Insurance Coverage

The differences here are even more astounding, because Germans are used to health insurance covers what is needed and there is no huge extra pay besides the insurance contribution. German health insurance covers insulin and supplies whilst T2s using no insulin have to pay for BG strips themselves. Most others receive up to 200 strips per month.

It is true that doctors are afraid health insurance organization will take recourse against them if they prescribe more – meaning the doctors would have to pay for the strips out of their own pocket. Somehow doctors believe that there is legal regulation to not prescribe more than 600 strips per quarter – even though there is no such official rule and they probably have nothing to fear.

I never had difficulties with that, as I only tested 4-5 times a day even before I used CGM. Other T1s get 600 strips from their diabetologist and try to get additional prescriptions from their family doctor.diabetes logbook blood spots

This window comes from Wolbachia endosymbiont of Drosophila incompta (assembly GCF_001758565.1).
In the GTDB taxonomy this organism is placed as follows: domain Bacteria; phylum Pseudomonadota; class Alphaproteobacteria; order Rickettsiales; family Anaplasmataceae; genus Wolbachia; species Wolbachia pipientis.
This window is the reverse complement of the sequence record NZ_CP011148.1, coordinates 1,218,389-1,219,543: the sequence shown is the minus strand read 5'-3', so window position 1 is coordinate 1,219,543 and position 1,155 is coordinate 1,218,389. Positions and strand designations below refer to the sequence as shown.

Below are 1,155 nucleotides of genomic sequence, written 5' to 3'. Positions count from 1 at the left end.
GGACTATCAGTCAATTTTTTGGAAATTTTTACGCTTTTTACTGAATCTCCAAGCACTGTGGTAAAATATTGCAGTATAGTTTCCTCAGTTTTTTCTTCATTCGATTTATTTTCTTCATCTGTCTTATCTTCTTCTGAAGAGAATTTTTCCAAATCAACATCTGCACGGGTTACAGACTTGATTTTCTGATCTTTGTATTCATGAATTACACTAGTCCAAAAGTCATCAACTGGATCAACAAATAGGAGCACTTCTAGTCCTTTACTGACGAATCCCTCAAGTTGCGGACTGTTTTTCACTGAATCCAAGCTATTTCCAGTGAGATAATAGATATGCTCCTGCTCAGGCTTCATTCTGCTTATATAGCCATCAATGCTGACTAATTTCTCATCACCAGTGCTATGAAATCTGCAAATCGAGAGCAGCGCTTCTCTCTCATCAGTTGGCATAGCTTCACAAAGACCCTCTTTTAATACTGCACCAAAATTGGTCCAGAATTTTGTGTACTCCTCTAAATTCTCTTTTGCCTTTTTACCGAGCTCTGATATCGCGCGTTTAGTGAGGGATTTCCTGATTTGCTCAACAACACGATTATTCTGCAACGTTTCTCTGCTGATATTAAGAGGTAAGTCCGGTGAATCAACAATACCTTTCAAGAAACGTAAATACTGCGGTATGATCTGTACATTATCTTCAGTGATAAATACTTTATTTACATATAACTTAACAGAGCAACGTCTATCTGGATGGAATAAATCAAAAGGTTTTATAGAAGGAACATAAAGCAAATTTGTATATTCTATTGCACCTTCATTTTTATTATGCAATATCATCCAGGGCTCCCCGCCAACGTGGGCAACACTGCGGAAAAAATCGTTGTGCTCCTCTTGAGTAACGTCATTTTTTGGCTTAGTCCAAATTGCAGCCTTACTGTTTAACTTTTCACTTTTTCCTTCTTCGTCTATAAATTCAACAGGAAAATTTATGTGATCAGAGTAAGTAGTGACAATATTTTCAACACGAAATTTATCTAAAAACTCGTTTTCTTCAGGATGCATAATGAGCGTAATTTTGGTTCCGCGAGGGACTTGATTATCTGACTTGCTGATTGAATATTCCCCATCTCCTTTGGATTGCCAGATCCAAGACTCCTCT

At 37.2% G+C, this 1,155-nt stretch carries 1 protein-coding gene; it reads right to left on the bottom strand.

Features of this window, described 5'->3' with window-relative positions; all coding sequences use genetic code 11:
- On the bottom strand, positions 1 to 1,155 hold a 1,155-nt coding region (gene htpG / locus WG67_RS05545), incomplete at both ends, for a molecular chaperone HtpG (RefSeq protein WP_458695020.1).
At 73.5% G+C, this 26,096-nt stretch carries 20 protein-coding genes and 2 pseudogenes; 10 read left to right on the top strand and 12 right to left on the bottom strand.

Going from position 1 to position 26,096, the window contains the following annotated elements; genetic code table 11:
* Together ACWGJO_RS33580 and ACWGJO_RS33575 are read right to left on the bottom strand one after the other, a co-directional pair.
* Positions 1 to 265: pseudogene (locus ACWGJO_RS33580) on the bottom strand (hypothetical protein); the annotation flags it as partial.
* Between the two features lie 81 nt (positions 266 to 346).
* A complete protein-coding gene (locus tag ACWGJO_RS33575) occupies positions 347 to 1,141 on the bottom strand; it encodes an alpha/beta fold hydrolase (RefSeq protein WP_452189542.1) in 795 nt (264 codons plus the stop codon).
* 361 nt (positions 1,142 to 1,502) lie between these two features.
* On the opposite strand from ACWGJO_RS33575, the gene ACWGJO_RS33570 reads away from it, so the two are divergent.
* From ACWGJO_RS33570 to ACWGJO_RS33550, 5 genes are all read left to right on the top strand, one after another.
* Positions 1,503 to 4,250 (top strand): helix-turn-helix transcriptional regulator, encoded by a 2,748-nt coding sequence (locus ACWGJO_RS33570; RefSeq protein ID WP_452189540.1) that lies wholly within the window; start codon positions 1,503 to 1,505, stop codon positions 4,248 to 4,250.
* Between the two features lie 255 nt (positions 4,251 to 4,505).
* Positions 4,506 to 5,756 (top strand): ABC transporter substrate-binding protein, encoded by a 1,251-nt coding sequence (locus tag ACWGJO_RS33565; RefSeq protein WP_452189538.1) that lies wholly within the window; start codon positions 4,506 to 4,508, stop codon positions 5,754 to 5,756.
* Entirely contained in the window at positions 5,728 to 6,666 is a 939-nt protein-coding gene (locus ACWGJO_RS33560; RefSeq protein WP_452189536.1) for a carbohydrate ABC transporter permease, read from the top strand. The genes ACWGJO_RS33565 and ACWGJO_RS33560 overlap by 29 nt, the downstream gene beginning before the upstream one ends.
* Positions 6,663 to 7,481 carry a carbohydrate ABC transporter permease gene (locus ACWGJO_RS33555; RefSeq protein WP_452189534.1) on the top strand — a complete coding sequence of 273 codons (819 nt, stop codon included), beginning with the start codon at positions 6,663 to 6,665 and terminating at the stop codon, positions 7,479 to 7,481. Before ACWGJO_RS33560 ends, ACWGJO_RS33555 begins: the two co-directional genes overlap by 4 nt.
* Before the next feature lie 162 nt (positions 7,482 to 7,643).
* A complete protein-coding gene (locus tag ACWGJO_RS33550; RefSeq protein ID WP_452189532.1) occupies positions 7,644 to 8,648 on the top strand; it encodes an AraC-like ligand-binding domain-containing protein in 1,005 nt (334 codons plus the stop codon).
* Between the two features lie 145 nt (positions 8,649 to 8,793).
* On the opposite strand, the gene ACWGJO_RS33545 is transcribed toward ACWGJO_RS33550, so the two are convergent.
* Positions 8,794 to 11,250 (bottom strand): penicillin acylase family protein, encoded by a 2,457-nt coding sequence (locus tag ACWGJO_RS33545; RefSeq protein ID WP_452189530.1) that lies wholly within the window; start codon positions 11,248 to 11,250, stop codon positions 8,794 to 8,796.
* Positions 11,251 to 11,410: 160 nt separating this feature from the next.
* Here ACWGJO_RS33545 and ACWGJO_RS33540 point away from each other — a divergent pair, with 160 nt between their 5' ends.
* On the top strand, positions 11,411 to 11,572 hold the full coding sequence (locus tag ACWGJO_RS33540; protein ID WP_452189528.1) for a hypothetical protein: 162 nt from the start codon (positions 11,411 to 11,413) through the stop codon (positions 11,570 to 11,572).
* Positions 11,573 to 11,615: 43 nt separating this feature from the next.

To get an insulin pump has become more and more difficult during the last years as insurance companies try to save money. In the old days you just needed a prescription with a little justification and you were done. Nowadays insurance companies want three months' worth of diabetes logbook data and some applications are even refused if they have no blood spots – as they see the lack of blood as a sign that the logbook entries have been made up (!) Like in the U.S., approval is only given if the authorities see "medical necessity," meaning the patient is struggling with dawn phenomenon or other issues that cannot be solved with injection therapy. So the patient has to prove that they're doing poorly in order to get a pump; just aiming for higher quality of life is no longer an accepted reason.